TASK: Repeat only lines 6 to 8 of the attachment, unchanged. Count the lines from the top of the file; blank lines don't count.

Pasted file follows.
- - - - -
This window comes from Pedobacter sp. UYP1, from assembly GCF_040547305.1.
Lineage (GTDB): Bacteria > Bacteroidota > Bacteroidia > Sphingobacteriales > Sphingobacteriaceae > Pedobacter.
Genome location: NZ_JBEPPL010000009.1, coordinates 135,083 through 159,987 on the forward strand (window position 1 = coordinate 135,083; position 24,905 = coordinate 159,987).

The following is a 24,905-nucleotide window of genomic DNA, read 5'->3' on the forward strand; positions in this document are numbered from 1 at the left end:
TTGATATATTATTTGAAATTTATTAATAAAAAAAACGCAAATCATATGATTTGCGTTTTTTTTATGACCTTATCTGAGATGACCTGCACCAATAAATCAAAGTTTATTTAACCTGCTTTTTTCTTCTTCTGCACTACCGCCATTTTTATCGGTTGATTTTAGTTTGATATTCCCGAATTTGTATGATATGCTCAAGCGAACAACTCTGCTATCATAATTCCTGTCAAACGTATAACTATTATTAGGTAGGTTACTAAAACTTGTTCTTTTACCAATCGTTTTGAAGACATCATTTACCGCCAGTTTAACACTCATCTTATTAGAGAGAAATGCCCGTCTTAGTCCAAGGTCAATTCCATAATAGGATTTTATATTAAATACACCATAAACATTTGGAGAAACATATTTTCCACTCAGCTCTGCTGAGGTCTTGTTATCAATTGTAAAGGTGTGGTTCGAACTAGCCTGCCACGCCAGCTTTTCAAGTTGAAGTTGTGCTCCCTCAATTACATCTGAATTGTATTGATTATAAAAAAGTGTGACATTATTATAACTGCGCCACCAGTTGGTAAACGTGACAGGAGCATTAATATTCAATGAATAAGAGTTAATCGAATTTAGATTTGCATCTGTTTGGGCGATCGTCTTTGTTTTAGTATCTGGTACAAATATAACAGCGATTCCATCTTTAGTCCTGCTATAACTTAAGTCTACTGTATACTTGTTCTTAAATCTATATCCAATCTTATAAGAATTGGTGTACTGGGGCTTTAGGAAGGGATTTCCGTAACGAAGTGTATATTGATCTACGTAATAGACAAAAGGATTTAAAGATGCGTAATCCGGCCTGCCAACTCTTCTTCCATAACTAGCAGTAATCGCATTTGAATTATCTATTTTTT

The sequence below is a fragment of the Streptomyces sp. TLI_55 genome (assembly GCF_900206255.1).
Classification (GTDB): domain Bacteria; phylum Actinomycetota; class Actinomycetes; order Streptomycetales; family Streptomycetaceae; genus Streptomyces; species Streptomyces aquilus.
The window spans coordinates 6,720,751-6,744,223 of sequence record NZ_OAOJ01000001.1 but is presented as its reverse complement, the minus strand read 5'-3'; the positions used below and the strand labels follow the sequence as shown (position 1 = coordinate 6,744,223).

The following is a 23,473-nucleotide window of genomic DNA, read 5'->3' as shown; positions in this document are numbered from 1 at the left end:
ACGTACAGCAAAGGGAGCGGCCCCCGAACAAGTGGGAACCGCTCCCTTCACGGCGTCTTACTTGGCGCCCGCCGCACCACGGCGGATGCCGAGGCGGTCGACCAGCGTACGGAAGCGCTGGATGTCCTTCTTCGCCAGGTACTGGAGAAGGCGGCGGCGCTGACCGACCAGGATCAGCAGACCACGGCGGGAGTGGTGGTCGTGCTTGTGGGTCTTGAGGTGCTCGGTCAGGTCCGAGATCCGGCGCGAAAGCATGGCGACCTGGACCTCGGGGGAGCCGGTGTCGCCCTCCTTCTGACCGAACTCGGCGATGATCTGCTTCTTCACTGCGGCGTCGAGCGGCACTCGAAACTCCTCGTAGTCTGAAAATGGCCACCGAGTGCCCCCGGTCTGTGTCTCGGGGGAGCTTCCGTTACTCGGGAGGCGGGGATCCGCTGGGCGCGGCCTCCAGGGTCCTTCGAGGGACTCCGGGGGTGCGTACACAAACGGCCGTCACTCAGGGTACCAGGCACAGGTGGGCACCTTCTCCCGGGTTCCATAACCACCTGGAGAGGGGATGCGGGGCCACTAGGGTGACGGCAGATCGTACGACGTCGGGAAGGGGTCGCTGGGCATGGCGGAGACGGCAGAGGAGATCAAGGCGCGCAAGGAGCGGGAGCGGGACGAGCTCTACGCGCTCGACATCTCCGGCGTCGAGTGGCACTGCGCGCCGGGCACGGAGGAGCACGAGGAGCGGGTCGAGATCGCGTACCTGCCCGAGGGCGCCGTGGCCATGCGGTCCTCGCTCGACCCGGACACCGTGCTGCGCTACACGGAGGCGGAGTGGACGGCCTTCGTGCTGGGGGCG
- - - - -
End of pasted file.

The sequence below is a fragment of the Streptomyces sp. TLI_55 genome (assembly GCF_900206255.1).
Classification (GTDB): domain Bacteria; phylum Actinomycetota; class Actinomycetes; order Streptomycetales; family Streptomycetaceae; genus Streptomyces; species Streptomyces aquilus.
The window spans coordinates 6,720,751-6,744,223 of sequence record NZ_OAOJ01000001.1 but is presented as its reverse complement, the minus strand read 5'-3'; the positions used below and the strand labels follow the sequence as shown (position 1 = coordinate 6,744,223).